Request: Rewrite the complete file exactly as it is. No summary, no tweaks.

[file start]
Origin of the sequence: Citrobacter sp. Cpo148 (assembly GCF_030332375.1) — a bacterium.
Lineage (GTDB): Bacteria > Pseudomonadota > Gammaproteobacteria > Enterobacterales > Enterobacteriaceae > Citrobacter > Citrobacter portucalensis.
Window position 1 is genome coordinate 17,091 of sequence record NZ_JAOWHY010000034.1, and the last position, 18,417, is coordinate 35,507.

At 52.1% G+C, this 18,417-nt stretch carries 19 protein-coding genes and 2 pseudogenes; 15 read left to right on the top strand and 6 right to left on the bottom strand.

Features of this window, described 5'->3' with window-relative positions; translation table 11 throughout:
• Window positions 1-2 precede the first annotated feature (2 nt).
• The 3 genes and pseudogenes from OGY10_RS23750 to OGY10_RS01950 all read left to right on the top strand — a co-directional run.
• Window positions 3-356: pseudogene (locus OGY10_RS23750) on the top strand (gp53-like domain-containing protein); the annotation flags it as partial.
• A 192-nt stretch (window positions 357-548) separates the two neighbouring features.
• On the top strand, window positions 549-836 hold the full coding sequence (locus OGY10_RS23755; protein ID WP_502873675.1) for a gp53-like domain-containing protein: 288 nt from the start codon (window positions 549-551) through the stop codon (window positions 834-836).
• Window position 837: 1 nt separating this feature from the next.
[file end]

Origin of the sequence: Citrobacter sp. Cpo148 (assembly GCF_030332375.1) — a bacterium.
Lineage (GTDB): Bacteria > Pseudomonadota > Gammaproteobacteria > Enterobacterales > Enterobacteriaceae > Citrobacter > Citrobacter portucalensis.
Window position 1 is genome coordinate 17,091 of sequence record NZ_JAOWHY010000034.1, and the last position, 18,417, is coordinate 35,507.

At 52.1% G+C, this 18,417-nt stretch carries 19 protein-coding genes and 2 pseudogenes; 15 read left to right on the top strand and 6 right to left on the bottom strand.

Features of this window, described 5'->3' with window-relative positions; translation table 11 throughout:
• Window positions 1-2 precede the first annotated feature (2 nt).
• The 3 genes and pseudogenes from OGY10_RS23750 to OGY10_RS01950 all read left to right on the top strand — a co-directional run.
• Window positions 3-356: pseudogene (locus OGY10_RS23750) on the top strand (gp53-like domain-containing protein); the annotation flags it as partial.
• A 192-nt stretch (window positions 357-548) separates the two neighbouring features.
• On the top strand, window positions 549-836 hold the full coding sequence (locus OGY10_RS23755; protein ID WP_502873675.1) for a gp53-like domain-containing protein: 288 nt from the start codon (window positions 549-551) through the stop codon (window positions 834-836).
• Window position 837: 1 nt separating this feature from the next.